This time around, screenwriter Simon Kinberg has thrown in an actual time travel plot (partially cribbed from the "Terminator" flicks by way of "The Matrix"), while the studio has gone back in time to retrieve director Bryan Singer who directed the first two "X-Men" films back in 2000 and 2003. In short, it's sort of a dual sequel to 2006's "X-Men: The Last Stand" as well as the more recent "First Class." Fortunately for fans of the series and any average moviegoer who might stumble upon this offering, it's far more akin in quality to the more recent flick than the older one.
Despite being far more of an "Avengers" and company comic book fan as a kid back in the 1970s, I've always liked the "X-Men" movies (at least the more worthy offerings) than many of their Marvel or DC Comics contemporaries. And that's because they often feature subtexts of alienation, discrimination, intolerance and so on, all while featuring more realistic characterizations, drama and more. And this latest movie is loaded to the gills with a terrific cast including the likes of Hugh Jackman, Michael Fassbender, Jennifer Lawrence, James McAvoy, Patrick Stewart, Ian McKellen and so on.
The story is just a variation of the old "Terminator" movie where a character is sent back in time to stop someone whose actions back then ultimately involved the war that's taking place in the future and threatening human and mutant-kind. But rather than actually send a person in physical form, the script has the consciousness of Jackman's Wolverine sent back into his own body in 1973. That not only allows for some fish out of water meets lets laugh at the '70s jokes, but also more serious material involving the Vietnam War, President Nixon and such.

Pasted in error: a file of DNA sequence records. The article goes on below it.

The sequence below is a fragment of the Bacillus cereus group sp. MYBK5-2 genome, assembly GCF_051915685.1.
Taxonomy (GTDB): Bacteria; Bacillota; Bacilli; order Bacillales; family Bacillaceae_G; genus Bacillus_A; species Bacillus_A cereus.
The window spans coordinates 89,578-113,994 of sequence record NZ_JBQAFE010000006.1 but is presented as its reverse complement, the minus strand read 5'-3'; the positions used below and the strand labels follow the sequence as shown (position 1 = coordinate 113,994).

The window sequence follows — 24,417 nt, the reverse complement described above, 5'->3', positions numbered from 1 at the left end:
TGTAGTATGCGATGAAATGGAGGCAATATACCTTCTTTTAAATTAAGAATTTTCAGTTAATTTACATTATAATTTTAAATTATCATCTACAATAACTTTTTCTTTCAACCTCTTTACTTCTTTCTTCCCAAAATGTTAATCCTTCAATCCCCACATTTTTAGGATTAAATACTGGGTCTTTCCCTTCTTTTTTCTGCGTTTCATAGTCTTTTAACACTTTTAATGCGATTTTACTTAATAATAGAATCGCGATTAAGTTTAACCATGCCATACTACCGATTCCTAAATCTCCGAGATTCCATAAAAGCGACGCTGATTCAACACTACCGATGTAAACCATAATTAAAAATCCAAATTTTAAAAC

Wolfy travels back to try to stop fellow mutant Mystique (Lawrence giving some emotional and subtext depth to her shape-shifting character) from killing the original creator (Peter Dinklage decked out in '70s era garb and hair) of the robotic villains of the future war. But he needs the help of younger versions of other mutants (McAvoy, Fassbender, Nicolas Hoult and Evan Peters) to find and stop the nude, blue-skinned young woman from doing the deed and inadvertently setting things into motion.
There's plenty of action in both time frames (with the setup in the present having a "Matrix" vibe, what with the robots coming for those stuck there while actions elsewhere determine what's going to play out), and Lawrence gets the lion's share of the best while doing her acrobatic combat moves. Yet, the film's most entertaining sequence features Peters' Quicksilver character.
He can zip around at high speeds and gets his moment to shine in a slowed down sequence (he's seen at near regular speed while others around him are barely moving) where he alters the course of bullets fired at the mutants by Pentagon guards. It might not sound like much on paper, but as depicted in the film (with the late, great Jim Croce's song "Time in a Bottle" playing on the soundtrack, it's a fun, funny and enjoyable moment in what's otherwise a fairly serious film.
While it's not as deep as Christopher Nolan's "Batman" trilogy, this film still has enough substance (and a cast to drool over) to play far better than the likes of the over-hyped "Avengers." Like its immediate predecessor, "X-Men: Days of Future Past" is better than expected (certainly this far down the line of a long-running series) and thus rates as a 7.5 out of 10.
Reviewed May 20, 2014 / Posted May 23, 2014